ALEXANDRIA CONSULTING GROUP, LLC, Appellant,
ALEXANDRIA SURVEYS INTERNATIONAL LLC, Debtor-Appellee,
ALEXANDRIA SURVEYS, LLC, Appellee.
United States Court of Appeals, Fourth Circuit.
Argued: December 9, 2014.
Decided: December 30, 2014.
Robert Lee Vaughn, Jr., O’CONNOR & VAUGHN LLC, Reston, Virginia, for Appellant.
Richard George Hall, Annandale, Virginia, for Appellees.
Before WILKINSON, SHEDD, and THACKER, Circuit Judges.
Affirmed by unpublished per curiam opinion.
Unpublished opinions are not binding precedent in this circuit.
Alexandria Surveys International (ASI), a residential surveying firm, filed for Chapter 11 bankruptcy in 2010. After failing to submit a reorganization plan, ASI converted to a Chapter 7 proceeding. On May 18, 2012, the Trustee issued a Report of No Distribution and closed the case. In November 2012, Alexandria Consulting Group (ACG), another residential surveying firm, moved to reopen the proceeding under 11 U.S.C. § 350(b), stating that it desired to purchase unscheduled personal property remaining in the estate. This property, which included ASI’s customer lists, survey files, web address, and phone and facsimile numbers, was in the possession of yet another residential surveying firm, Alexandria Surveys, LLC (Alexandria LLC). Over ASI’s objection, the bankruptcy court granted the motion to reopen and eventually ordered an auction for the sale of the property in question. Alexandria LLC was not a party to the motion to reopen, but it did participate in the auction. ACG won the auction, and Alexandria LLC appealed to the district court.
On appeal, the district court, conducting its de novo review, concluded that ACG lacked standing to reopen the bankruptcy case. Alexandria Surveys Int’l, LLC v. Alexandria Consulting Grp., LLC, 500 B.R. 817 (E.D. Va. 2013) . The district court began by explaining that Federal Rule of Bankruptcy Procedure 5010 “only permits a case to be reopened `on motion of the debtor or other party in interest.'” Id. at 820 (quoting Fed. R. Bankr. Proc. 5010) (emphasis in original). The district court concluded that parties in interest include the debtor, the trustee, or a creditor and that because it was “undisputed” that ACG was “not a creditor of the debtor” or a “participant in the original case,” it lacked standing to reopen ASI’s bankruptcy. Id.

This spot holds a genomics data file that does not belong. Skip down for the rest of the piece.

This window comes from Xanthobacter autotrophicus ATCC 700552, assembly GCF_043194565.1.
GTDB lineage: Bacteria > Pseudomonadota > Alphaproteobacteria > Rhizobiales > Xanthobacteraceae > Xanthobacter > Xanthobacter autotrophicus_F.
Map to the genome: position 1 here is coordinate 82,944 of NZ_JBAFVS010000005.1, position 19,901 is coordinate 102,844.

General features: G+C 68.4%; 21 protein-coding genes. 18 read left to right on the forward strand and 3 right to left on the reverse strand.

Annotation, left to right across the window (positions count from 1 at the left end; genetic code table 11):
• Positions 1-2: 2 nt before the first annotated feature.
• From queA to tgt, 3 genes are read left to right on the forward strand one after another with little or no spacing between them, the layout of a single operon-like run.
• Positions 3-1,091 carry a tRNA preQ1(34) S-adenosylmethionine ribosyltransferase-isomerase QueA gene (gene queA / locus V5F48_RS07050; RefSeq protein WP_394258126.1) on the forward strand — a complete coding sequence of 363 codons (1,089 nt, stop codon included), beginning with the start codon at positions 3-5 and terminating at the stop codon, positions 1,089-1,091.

ACG now appeals from the district court’s order. In appeals from bankruptcy, “[w]e review the decision of the district court de novo, effectively standing in its shoes to consider directly the findings of fact and conclusions of law by the bankruptcy court.” In re Runski, 102 F.3d 744, 745 (4th Cir. 1996) . “[W]e review legal conclusions by the bankruptcy court de novo and may overturn its factual determinations only upon a showing of clear error.” Id. Applying this standard of review, we agree with the district court that ACG lacked standing to reopen ASI’s bankruptcy case, and we affirm substantially on its reasoning. See Alexandria Surveys, 500 B.R. at 820-21 . [*]
[*] The district court also addressed the merits of Alexandria LLC’s appeal from the bankruptcy court. Because we agree with the district court that ACG lacked standing to reopen the case, we do not address these issues.
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